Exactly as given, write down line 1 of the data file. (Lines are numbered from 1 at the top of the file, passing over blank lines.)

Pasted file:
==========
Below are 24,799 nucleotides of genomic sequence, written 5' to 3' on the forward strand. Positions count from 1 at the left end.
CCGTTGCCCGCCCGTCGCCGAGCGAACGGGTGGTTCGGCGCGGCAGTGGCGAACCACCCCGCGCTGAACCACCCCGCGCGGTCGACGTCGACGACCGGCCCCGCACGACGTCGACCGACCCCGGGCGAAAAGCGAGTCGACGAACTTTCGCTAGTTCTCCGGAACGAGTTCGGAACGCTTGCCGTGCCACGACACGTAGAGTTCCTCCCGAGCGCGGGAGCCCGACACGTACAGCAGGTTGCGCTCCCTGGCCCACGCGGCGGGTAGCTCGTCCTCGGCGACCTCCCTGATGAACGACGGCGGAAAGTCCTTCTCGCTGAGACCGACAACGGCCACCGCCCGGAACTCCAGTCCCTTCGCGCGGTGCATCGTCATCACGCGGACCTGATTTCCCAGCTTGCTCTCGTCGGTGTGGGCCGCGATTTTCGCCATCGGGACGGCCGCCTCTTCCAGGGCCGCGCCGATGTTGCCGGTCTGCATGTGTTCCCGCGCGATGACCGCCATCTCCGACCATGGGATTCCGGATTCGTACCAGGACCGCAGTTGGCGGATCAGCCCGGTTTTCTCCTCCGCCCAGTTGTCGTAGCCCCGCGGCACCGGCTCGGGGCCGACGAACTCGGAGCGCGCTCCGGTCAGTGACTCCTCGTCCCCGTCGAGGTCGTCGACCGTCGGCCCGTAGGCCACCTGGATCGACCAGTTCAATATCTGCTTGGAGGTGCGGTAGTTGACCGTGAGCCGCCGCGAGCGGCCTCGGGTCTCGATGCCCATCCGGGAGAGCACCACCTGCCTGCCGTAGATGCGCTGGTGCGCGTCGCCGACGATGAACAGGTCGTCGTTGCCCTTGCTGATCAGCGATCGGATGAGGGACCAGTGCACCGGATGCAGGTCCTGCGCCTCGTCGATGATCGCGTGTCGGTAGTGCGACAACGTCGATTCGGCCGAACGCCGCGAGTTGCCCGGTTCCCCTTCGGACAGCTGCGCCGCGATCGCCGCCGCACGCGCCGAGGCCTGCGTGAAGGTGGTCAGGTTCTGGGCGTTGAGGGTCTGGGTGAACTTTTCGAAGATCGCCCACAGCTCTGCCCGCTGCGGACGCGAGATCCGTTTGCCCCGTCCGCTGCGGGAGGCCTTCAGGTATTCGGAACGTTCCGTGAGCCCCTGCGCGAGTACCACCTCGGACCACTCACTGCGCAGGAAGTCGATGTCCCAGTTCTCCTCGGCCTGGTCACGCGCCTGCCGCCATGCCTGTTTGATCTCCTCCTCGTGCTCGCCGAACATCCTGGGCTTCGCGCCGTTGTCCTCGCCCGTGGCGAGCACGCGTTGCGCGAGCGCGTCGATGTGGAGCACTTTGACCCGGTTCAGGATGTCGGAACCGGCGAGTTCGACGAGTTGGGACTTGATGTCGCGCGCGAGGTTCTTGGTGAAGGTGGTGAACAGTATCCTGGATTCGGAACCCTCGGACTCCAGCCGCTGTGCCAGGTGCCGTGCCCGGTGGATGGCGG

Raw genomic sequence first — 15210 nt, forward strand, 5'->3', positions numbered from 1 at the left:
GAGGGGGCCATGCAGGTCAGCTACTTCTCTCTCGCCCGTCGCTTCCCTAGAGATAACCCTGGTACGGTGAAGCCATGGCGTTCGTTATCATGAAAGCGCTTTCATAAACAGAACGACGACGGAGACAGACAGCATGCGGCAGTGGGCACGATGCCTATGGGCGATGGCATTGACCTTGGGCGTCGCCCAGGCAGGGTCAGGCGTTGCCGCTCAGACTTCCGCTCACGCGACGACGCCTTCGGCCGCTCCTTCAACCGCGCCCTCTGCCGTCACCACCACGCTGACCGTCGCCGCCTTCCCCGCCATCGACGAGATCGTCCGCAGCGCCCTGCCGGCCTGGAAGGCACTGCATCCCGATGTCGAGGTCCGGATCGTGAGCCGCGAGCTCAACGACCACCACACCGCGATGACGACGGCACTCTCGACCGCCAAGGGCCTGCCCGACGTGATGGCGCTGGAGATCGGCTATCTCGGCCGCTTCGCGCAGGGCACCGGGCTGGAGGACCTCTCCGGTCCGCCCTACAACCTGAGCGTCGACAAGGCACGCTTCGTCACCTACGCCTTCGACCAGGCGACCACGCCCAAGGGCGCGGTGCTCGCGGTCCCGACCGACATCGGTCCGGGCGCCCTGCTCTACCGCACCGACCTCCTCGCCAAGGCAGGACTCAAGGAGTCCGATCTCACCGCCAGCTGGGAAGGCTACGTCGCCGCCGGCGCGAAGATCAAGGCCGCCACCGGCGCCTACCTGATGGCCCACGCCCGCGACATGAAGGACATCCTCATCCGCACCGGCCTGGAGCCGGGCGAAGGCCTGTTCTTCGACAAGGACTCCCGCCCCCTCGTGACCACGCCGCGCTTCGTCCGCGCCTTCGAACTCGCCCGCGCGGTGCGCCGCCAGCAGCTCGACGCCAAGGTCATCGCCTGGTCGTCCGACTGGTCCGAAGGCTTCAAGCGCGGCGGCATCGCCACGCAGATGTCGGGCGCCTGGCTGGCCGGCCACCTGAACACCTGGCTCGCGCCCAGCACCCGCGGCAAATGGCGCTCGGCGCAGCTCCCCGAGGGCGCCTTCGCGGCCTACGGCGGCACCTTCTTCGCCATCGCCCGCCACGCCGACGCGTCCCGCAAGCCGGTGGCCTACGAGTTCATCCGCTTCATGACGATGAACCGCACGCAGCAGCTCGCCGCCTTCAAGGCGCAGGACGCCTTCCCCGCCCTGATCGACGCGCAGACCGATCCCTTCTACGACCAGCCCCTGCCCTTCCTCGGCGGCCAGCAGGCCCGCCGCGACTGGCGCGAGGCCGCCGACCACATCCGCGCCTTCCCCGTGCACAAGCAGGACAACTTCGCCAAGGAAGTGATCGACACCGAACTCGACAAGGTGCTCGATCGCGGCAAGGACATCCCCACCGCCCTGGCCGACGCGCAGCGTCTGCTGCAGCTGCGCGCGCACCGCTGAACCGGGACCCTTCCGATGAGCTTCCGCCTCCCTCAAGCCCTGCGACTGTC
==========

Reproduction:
Below are 24,799 nucleotides of genomic sequence, written 5' to 3' on the forward strand. Positions count from 1 at the left end.